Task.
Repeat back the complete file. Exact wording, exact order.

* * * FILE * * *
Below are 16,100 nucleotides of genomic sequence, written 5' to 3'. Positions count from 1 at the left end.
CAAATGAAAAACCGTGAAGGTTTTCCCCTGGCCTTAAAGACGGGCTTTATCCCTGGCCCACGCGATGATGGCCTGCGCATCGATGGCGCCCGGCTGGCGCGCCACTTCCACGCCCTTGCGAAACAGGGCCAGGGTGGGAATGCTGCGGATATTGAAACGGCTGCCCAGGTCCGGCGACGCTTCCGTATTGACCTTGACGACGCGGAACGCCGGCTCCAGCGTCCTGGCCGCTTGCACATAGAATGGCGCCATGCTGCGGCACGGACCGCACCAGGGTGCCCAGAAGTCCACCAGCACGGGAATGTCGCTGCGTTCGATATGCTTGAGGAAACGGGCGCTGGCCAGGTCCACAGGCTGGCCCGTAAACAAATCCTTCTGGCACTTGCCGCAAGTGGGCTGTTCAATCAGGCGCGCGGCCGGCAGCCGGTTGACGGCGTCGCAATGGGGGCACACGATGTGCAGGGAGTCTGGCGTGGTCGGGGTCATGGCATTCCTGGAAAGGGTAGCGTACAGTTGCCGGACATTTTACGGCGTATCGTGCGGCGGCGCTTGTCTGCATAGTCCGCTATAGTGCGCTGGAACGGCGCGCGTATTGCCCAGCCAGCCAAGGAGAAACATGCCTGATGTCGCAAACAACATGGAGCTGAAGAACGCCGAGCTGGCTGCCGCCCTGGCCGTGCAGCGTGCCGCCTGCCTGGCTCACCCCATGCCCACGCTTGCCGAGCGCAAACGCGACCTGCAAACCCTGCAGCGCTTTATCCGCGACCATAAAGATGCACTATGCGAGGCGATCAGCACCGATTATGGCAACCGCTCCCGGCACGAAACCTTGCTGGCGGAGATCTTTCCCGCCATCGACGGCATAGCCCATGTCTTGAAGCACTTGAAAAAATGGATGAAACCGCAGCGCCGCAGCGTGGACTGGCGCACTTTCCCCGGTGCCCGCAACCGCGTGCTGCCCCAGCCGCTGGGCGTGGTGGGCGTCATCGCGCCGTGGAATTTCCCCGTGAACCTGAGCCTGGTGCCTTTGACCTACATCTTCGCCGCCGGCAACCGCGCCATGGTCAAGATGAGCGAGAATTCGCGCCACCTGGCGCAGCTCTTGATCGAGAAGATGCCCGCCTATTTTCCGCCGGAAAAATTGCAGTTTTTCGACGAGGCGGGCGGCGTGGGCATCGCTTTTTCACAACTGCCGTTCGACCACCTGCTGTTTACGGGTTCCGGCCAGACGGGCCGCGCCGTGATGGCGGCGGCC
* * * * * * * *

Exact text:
Below are 16,100 nucleotides of genomic sequence, written 5' to 3'. Positions count from 1 at the left end.
CAAATGAAAAACCGTGAAGGTTTTCCCCTGGCCTTAAAGACGGGCTTTATCCCTGGCCCACGCGATGATGGCCTGCGCATCGATGGCGCCCGGCTGGCGCGCCACTTCCACGCCCTTGCGAAACAGGGCCAGGGTGGGAATGCTGCGGATATTGAAACGGCTGCCCAGGTCCGGCGACGCTTCCGTATTGACCTTGACGACGCGGAACGCCGGCTCCAGCGTCCTGGCCGCTTGCACATAGAATGGCGCCATGCTGCGGCACGGACCGCACCAGGGTGCCCAGAAGTCCACCAGCACGGGAATGTCGCTGCGTTCGATATGCTTGAGGAAACGGGCGCTGGCCAGGTCCACAGGCTGGCCCGTAAACAAATCCTTCTGGCACTTGCCGCAAGTGGGCTGTTCAATCAGGCGCGCGGCCGGCAGCCGGTTGACGGCGTCGCAATGGGGGCACACGATGTGCAGGGAGTCTGGCGTGGTCGGGGTCATGGCATTCCTGGAAAGGGTAGCGTACAGTTGCCGGACATTTTACGGCGTATCGTGCGGCGGCGCTTGTCTGCATAGTCCGCTATAGTGCGCTGGAACGGCGCGCGTATTGCCCAGCCAGCCAAGGAGAAACATGCCTGATGTCGCAAACAACATGGAGCTGAAGAACGCCGAGCTGGCTGCCGCCCTGGCCGTGCAGCGTGCCGCCTGCCTGGCTCACCCCATGCCCACGCTTGCCGAGCGCAAACGCGACCTGCAAACCCTGCAGCGCTTTATCCGCGACCATAAAGATGCACTATGCGAGGCGATCAGCACCGATTATGGCAACCGCTCCCGGCACGAAACCTTGCTGGCGGAGATCTTTCCCGCCATCGACGGCATAGCCCATGTCTTGAAGCACTTGAAAAAATGGATGAAACCGCAGCGCCGCAGCGTGGACTGGCGCACTTTCCCCGGTGCCCGCAACCGCGTGCTGCCCCAGCCGCTGGGCGTGGTGGGCGTCATCGCGCCGTGGAATTTCCCCGTGAACCTGAGCCTGGTGCCTTTGACCTACATCTTCGCCGCCGGCAACCGCGCCATGGTCAAGATGAGCGAGAATTCGCGCCACCTGGCGCAGCTCTTGATCGAGAAGATGCCCGCCTATTTTCCGCCGGAAAAATTGCAGTTTTTCGACGAGGCGGGCGGCGTGGGCATCGCTTTTTCACAACTGCCGTTCGACCACCTGCTGTTTACGGGTTCCGGCCAGACGGGCCGCGCCGTGATGGCGGCGGCC